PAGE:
Very timely and well argued article from Ifan here. Twitter has degenerated into a veritable nest of vipers, which almost inevitably consumes its own users in one way or the other. It is sheer poison. Yes, we’ve always got to bear in mind that the actual numbers who use the medium is tiny in relation to the wider general public. But, such divisiveness and nastiness could easily demoralise and derail the independence movement from within so to speak. Perhaps the Indy Movement needs to think about creating its own discussion site/portal where such debates can take place in a more… Read more »

Philip Hughes
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Philip Hughes

“Perhaps the Indy Movement needs to think about creating its own discussion site/portal where such debates can take place in a more measured and considered manner”

That would simply be preaching to the choir. We need to convince those who are undecided about Welsh independence to come over to our side and we need to use every means possible to pursue that. If YesCymru retreat from Twitter they are surrendering it to Unionist nationalists. At the moment unionists are running scared, we must keep pushing them.

Sibrydionmawr
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Sibrydionmawr

The truth is that the indy movement need to be pursued through all mediums, but especially out there on the streets, which is where all significant change like the independence of a nation takes place. I think you’ve hit the nail on the head when you refer to how vital it is to keep the unionists on the run. That now just needs replicating everywhere else! Too much is online and so it’s very easy to ignore it, or not even be aware that it’s there at all. I’ve often thought that perhaps more old fashioned methods might be far… Read more »

Sibrydionmawr
Guest
Sibrydionmawr

Nice idea, but most forums seem to have had their day with the exception of technical help forums, where the really do come into their own. Forums also have their issues, and one of the early problems were the various ‘flame wars’ that erupted, every bit as nasty as those on Twitter now. It’s a problem associated with the technology, and many studies have shown that even the mildest and most polite of us can sometimes find ourselves committing to the ether sentiments that we might not be so willing to express with some reflection, or when face to face… Read more »

David JOnes
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David JOnes

Twitter is a great medium to read others ideas of independence especially when they corslate with your own it reinforces your belief.. you are not alone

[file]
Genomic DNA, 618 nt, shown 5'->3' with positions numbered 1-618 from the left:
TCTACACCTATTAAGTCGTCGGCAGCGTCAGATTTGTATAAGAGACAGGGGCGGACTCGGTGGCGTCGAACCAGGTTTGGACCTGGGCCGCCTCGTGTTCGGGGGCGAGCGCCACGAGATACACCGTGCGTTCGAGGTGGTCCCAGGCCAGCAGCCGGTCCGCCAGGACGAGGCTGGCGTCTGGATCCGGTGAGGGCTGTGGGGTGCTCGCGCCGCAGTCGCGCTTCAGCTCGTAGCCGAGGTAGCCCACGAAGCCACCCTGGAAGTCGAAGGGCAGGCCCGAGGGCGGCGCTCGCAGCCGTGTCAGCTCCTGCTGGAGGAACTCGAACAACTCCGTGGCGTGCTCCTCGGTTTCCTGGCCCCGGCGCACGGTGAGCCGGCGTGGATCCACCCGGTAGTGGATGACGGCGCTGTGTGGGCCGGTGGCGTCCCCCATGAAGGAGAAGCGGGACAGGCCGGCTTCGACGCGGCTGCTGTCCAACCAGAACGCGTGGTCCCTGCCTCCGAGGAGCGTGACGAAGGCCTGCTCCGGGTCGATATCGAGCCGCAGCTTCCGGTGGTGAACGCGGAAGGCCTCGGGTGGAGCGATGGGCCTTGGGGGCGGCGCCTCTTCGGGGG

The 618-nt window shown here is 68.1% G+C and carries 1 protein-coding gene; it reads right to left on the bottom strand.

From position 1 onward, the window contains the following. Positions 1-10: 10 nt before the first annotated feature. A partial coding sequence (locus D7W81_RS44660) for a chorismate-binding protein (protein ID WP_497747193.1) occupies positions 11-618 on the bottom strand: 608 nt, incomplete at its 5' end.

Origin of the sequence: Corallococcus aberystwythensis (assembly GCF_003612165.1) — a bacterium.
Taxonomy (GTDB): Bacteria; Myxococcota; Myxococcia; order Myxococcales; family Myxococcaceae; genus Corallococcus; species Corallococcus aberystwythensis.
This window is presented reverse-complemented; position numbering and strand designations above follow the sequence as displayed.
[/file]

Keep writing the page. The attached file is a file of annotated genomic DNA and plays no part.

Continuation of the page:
Siôn
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Siôn

1) Social media is not the platform of choice for the entire national movement, Ifan. Plaid Cymru councillors are often out on the doorstep or in events in their communities 52 weeks a year, having organic conversations with people, face to face. It is Yes Cymru/the current vocal rabble that seems to live on social media. 2) Does Yes Cymru do deep canvassing? Does it have a summer school? It seems to me, as a non-member (I believe it to be relatively hardline, being pro-independence myself but also a pragmatist) that they do relatively little organic work. Having a decent… Read more »

Huw Davies
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Huw Davies

Plaid Cymru on the doorstep ? Not here in Penybont, we never see them. You must inhabit a parallel universe.

Sibrydionmawr
Guest
Sibrydionmawr

Same here in this part of Cardiff – only see a leaflet every time there is an election. It’s actually quite surprising as the street I live on has several Plaid signs out election time. Plaid need to learn what the LibDems did here, and realise that to win in an area that is Labour by default involves a lot of hard work over many years championing local concerns and issues. The LibDems used to wipe the board here at all levels, but then they got into bed with the Tories, and now Labour wipes the board again, at all… Read more »

Simon Jones
Guest
Simon Jones

Other than leafleting, street stalls, banners on bridges, organising events and rallies, cofiwch dryweryn murals and lots and lots of talking to people, no, no ‘organic work’ at all

jr humphrys
Guest
jr humphrys

For me at least, Yes Cymru have given a big boost to Indy. More happiness is a winner. AUOB!